Of course, the word lent has other meanings as well.  In French the letters l-e-n-t  become and an adjective meaning slow, which is entirely appropriate for the Lenten Season. Adjectives, as the “Unpack Your Adjectives” Schoolhouse rock video taught me as a child, “are words you use to really describe things, handy words to carry around.”

I carry lots of things around these days, mainly a growing list of urgent things that need to be done. Yet the wisdom of the Lenten season is that, as a church, we set aside a time each year which carries with it the higher priorities of slowing down through prayer, fasting, and almsgiving. The French adjective lent is a good word to carry around in my heart as I slow down during these 40 days.

Lent also has other meanings in English. For example, it can be the past simple tense or past participle of the irregular verb to lend. Verbs, as the Schoolhouse Rock video “Verb, That’s What’s Happenin’” reminds me, put “my heart in action … to work, to live, to play, to love.”   This is both a lovely and very challenging concept, especially when I consider the ways my heart is lent in action.

Who puts my heart into action? Who am I lent by?  Where do I lend my energy?

Lent, that’s what’s happening.

Lent: Never ending Lessons in Paradox

jesus_disciples_iconThe Lenten Scripture readings can sometimes be hard to wrap your head around, and yet, on another level, they are so very simple. Trust in God. Serve. Forgive. Love. Be merciful just as God is merciful.

I find consolation in that the disciples also seemed to have a hard time wrapping their head around the message of Jesus.

Two cases in point …

In Sunday’s Gospel from Mark (9:2-10) we have Peter wanting to set up tents and stay on the mountaintop with Jesus, Elijah, and Moses, almost missing the point that this was a new moment. In the end it required a voice from the heavens to snap him out of it!

Today we have the story of the mother of James and John (Matthew 20:  17-28) asking that “these two sons of mine sit, one at your right and the other at your left, in your kingdom.” The sons also did not get it, thinking they were up for what was ahead without stopping to think of the level of sacrifice following Jesus might entail.

I imagine that Jesus must have been just a little bit frustrated when, once again, his friends just did not get it.  But he rolled up his sleeves, sat down, and tried another way of teaching lessons in paradox.  His way was not business as usual, but something new centered on God’s way of love, justice, and mercy.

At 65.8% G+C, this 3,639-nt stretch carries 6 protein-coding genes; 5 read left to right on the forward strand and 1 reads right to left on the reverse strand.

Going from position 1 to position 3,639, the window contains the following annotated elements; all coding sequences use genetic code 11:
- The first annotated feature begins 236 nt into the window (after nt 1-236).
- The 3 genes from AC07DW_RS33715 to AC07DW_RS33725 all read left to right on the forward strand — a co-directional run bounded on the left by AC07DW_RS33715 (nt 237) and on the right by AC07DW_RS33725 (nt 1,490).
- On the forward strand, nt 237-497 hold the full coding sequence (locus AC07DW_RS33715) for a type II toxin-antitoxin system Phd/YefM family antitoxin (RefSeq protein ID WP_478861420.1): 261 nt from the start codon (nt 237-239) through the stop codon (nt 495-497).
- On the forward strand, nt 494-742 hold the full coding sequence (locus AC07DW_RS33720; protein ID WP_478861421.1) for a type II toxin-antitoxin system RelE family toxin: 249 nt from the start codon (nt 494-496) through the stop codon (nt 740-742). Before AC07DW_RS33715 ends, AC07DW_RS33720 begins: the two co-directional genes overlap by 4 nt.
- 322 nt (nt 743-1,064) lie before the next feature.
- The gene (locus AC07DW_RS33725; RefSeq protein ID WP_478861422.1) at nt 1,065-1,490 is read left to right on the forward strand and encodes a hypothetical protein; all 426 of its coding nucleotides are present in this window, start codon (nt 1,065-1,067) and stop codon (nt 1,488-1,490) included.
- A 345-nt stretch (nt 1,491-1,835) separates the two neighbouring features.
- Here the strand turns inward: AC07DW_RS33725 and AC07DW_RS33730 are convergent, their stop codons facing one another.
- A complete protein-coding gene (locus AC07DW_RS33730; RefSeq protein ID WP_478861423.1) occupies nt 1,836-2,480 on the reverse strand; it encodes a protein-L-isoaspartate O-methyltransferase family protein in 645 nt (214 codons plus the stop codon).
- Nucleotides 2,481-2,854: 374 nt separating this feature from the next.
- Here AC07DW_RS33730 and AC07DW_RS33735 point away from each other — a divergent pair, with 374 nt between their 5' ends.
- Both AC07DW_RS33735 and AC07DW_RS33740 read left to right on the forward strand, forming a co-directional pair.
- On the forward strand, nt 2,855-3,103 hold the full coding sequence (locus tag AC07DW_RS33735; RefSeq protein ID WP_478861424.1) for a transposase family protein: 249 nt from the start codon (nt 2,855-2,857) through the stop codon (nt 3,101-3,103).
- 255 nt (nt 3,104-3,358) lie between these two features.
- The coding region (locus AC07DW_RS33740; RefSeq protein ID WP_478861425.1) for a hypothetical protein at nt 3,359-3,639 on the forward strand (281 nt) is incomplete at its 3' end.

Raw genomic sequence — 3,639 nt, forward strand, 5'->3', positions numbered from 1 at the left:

“You know that the rulers of the Gentiles lord it over them, and the great ones make their authority over them felt. But it shall not be so among you. Rather, whoever wishes to be great among you shall be your servant; whoever wishes to be first among you shall be your slave. Just so, the Son of Man did not come to be served but to serve and to give his life as a ransom for many.”

It shall not be so among you ….

What are the ways that we are called to live the paradox of the Gospels today? In our families? Communities? Ministry?

What is is that I just don’t get? My prayer this morning is for my heart and mind to be opened to Jesus’ never ending lessons in paradox this Lent.

Lent: Journey of the Heart

Image by Pat Farrel, OP

You know you run in certain nerdy church circles when your Facebook feed fills up with creative ways to observe the liturgical season of Lent. One meme that is making the rounds is a “Reverse Lent Challenge,” with the message that rather than giving something up (like the proverbial chocolate) you might consider taking something on, such as making a commitment to helping a family member or friend, writing notes to lonely folks, etc… It’s a nice idea to be sure.

As for me, I gave up giving up a long time ago. Well, that’s not actually exactly true. I do still take the opportunity of this season to look at my life and see what is getting in the way of a healthy relationship with God, others, and even self, and commit to making adjustments. The focus that helps me is not on what is given up, but rather what is gained.  I also find this to be a very personal practice, and so I’ll be keeping to myself what I’ve chosen as my own personal Lenten practice(s).

We don’t have to go far to see what kind of fast it is that God seeks.  This morning’s reading from Isaiah is one of my all time favorites, and makes it pretty clear:

This, rather, is the fasting that I wish:
releasing those bound unjustly,
untying the thongs of the yoke;
Setting free the oppressed,
breaking every yoke;
Sharing your bread with the hungry,
sheltering the oppressed and the homeless;
Clothing the naked when you see them,
and not turning your back on your own.

This time of Lent is such a gift. It is a time set aside to reorder our priorities and to prepare our hearts, lives, and world for the joy of the resurrection.

If you are still sorting out your own Lenten practice, I highly recommend reading the Lenten message from Pope Francis.  I’ve adopted his closing lines as my own Lenten prayer:

During this Lent, then, brothers and sisters, let us all ask the Lord: “Fac cor nostrum secundum cor tuum”: Make our hearts like yours (Litany of the Sacred Heart of Jesus). In this way we will receive a heart which is firm and merciful, attentive and generous, a heart which is not closed, indifferent or prey to the globalization of indifference.

Blessings of peace as we ease into this Lenten season. May your heart (and my heart) be opened by God’s love to what is really important.